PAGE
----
UPDATE: Roche Gets Boost On Breast Cancer Drug Expectation
Roche Holding AG (ROG.VX) Wednesday said new data shows its experimental medicine pertuzumab is effective in treating breast cancer, providing a welcome boost for the Swiss drug giant after its key oncology product Avastin lost its U.S. breast cancer label earlier this month.
The detailed research, which will be presented at this year's Breast Cancer Symposium in San Antonio that starts December 6, includes results from a late-stage study of pertuzumab used in combination with Roche's cancer medicine Herceptin and chemotherapy docetaxel.
"The data shows that pertuzumab is effective and we plan to file the drug for health authority review this year," Stefan Frings, Head Medical Affairs Oncology at Roche, told Dow Jones Newswires. Roche will file the drug, which works by blocking cancer-causing protein HER2, as a first line treatment in HER2-positive metastatic breast cancer.
"Given the strong data, we also have started a full phase III trial in the adjuvant setting," he said. In medical trials, the term adjuvant refers to treatments that are undertaken after surgery.
The potential approval of pertuzumab should help Roche protect its strong cancer franchise. The growth potential of Roche's core business was questioned after U.S. regulators in November revoked the breast cancer label for Avastin, Roche's best-selling cancer drug besides Herceptin and Rituxan.
Some analysts also expect pertuzumab to help Roche alleviate generic pressure once Herceptin loses its patent. "The market is materially undervaluing pertuzumab in HER2 breast cancer, which will help negate the potential negative impact of Herceptin biosimilars," said Citigroup analyst Andrew Baum.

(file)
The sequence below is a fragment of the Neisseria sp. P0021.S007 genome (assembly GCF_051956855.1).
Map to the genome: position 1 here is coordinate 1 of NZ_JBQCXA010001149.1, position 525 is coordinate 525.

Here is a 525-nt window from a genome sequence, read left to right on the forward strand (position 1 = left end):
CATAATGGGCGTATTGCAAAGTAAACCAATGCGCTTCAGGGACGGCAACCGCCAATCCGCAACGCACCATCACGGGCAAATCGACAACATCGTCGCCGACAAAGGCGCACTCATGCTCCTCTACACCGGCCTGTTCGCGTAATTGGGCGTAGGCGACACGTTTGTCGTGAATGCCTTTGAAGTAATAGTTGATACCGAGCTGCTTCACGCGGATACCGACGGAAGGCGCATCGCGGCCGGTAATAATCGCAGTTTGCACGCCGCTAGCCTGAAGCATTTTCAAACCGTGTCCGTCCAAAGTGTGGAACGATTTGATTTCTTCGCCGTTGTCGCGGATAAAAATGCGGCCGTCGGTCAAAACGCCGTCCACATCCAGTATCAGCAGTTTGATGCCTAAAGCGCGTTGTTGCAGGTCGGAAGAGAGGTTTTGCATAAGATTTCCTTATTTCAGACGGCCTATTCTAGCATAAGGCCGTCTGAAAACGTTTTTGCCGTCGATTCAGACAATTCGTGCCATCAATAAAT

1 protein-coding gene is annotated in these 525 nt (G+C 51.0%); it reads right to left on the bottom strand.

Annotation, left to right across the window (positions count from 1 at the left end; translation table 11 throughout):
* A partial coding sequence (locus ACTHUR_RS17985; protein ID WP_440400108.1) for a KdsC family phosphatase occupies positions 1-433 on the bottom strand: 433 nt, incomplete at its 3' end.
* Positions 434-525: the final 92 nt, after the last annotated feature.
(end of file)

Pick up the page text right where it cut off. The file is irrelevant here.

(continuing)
Investors widely shunned Roche stock during 2010 due to several development setbacks. But Roche's shares pushed higher Wednesday and at 1203 GMT stood 0.9% higher at CHF142.9 in an unchanged overall market.
Roche has so far only said that late stage data has shown that pertuzumab, in combination with other treatments, helped some breast cancer patients live "significantly" longer without their disease worsening. Because of the dearth of detailed data, some analysts remain skeptical about the drug's chances to win approval. But some, like Bank Vontobel, expect the medicine to reach sales of close to $2 billion.
Another issue for analysts is the quality of the data, as Roche is using progression-free survival, or PFS, data to highlight the drug's effectiveness. Unlike overall survival rate, which denotes a percentage of patients who still live after taking a drug within a pre-defined period, PFS is the length of time during and after medication when the disease being treated doesn't get worse. Regulators have become wary of PFS, especially for first-line treatments.
"Progression free survival is a meaningful primary endpoint and a direct measure of the drug's effect," said Roche's Frings. "The data is quicker to measure, the drugs can potentially reach patients faster, and the outcome is not confounded by subsequent treatment lines," he said.
-By Goran Mijuk, Dow Jones Newswires, +41 43 443 80 47; email@example.com